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2014 Schedule Preview: Games 9-12


The Panthers and Eagles last played in Week 12 of 2012, when Carolina mounted a fourth-quarter comeback to win, 30-22 on Monday Night Football at Lincoln Financial Field. This year, the two will once again square off in Philadelphia on Monday Night Football.

Cam Newton and Nick Foles squared off then, but both teams were in the midst of tremendously disappointing seasons. Each experienced a rebirth in 2013, winning their respective divisions and making the playoffs. The Eagles finished 10-6 to capture the NFC East, while the Panthers finished 12-4 to capture the NFC South and the second seed in the NFC Playoffs. The Eagles and Panthers shared a similar fate in the playoffs, however, as each neophyte team lost home games to veteran, battle-tested squads in the New Orleans Saints and San Francisco 49ers, respectively. They are both viewed as up-and-coming contenders who should be in the thick of the playoff picture in the NFC for years to come.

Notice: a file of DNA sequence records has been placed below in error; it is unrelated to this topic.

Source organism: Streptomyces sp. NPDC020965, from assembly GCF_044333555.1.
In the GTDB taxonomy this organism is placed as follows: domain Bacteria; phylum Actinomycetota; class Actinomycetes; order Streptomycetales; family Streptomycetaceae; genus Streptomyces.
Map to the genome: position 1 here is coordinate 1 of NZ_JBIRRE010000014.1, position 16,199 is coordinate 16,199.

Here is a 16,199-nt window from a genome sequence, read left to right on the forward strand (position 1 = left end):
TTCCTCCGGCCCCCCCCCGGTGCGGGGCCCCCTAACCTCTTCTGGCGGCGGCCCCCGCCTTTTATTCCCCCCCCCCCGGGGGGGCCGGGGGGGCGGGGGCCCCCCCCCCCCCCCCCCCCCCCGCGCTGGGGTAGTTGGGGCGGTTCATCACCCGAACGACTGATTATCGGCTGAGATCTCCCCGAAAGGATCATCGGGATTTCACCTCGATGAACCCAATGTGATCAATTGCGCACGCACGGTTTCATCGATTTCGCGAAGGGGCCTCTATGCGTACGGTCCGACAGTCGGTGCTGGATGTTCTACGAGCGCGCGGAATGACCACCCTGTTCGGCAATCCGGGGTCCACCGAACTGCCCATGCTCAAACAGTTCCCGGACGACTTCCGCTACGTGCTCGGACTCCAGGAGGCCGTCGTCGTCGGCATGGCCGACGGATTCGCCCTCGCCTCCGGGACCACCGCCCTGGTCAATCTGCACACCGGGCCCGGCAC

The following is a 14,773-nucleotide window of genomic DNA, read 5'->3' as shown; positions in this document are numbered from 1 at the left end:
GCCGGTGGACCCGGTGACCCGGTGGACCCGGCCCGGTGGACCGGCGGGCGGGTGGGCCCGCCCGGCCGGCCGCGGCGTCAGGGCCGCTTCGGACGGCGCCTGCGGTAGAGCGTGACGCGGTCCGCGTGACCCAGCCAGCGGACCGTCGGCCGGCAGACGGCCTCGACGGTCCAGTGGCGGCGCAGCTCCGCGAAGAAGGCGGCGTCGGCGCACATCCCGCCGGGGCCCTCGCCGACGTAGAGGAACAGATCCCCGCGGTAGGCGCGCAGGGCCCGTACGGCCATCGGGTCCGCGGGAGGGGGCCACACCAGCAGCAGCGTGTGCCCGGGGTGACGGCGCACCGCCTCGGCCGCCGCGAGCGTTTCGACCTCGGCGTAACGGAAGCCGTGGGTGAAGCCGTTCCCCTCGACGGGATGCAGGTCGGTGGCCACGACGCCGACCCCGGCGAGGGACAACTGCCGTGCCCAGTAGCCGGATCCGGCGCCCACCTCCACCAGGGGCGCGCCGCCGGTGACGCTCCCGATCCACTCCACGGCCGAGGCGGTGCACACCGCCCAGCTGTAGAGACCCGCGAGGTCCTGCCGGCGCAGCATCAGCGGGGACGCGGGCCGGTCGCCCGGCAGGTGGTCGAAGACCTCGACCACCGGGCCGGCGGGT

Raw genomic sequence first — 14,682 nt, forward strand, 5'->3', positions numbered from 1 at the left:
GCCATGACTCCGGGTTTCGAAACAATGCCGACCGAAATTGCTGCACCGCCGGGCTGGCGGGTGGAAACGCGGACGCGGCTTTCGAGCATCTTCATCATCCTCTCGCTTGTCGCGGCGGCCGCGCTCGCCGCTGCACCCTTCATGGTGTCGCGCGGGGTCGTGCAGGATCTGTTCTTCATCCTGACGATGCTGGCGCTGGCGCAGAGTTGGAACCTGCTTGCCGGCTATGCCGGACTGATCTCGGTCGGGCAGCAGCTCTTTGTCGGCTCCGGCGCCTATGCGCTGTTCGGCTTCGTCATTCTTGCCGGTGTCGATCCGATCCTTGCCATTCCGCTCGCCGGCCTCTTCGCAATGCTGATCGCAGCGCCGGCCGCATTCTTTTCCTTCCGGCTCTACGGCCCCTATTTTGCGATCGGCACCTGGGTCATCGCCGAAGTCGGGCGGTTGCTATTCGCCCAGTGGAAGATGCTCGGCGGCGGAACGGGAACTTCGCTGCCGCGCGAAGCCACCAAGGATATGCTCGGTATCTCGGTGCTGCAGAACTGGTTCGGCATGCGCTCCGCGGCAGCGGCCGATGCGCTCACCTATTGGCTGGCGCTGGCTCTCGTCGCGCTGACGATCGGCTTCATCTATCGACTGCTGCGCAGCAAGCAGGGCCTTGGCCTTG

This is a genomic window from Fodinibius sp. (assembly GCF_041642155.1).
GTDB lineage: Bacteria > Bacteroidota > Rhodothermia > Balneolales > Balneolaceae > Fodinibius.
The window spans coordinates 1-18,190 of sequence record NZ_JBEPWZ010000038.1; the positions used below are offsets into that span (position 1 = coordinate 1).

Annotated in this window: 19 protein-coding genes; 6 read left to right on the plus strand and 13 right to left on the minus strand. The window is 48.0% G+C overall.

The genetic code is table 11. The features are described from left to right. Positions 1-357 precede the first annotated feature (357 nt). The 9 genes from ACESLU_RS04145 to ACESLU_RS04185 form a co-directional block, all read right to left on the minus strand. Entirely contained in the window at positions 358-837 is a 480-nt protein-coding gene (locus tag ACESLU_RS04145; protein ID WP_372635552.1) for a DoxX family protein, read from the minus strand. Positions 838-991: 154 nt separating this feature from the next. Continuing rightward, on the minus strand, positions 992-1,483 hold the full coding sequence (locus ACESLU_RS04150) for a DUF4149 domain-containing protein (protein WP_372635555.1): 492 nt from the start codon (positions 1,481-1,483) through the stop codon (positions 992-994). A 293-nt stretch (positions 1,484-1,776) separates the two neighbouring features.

Cam Newton continued his ascent in 2013, completing 61.7 percent of his passes for 3,379 yards, 24 touchdowns, 13 interceptions and an 88.8 quarterback rating, while adding 585 yards and six touchdowns rushing. Whereas the Eagles offense thrived on quick strikes and plays that ripped off 20-plus yards at a time, the Panthers offense relied on a methodical approach to matriculating the ball down the field, churning out yards, chewing up the clock and averaging 31:54 of possession time per game (fifth in the NFL). Each team relied on running the football but were complete opposites stylistically from an offensive standpoint. The Panthers might have to rely on running the ball even more in 2014 after losing wide receivers Steve Smith and Brandon LaFell, though the offense will attempt to replace them with Jerricho Cotchery, Tiquan Underwood, former Eagle Jason Avant and, probably, a draft pick or two.

Really, however, the Panthers defense was the story of their 2013 season. The unit, led by reigning Defensive Player of the Year Luke Kuechly, was as physical and intimidating as any in the NFL and quickly rose to an elite level. It ranked second against the run (86.9 yards per game), sixth against the pass (214.3 yards per game), second in total yards (301.3 yards per game), second in points allowed (15.1 per game), tied for fifth in takeaways (29) and led the league in sacks (60).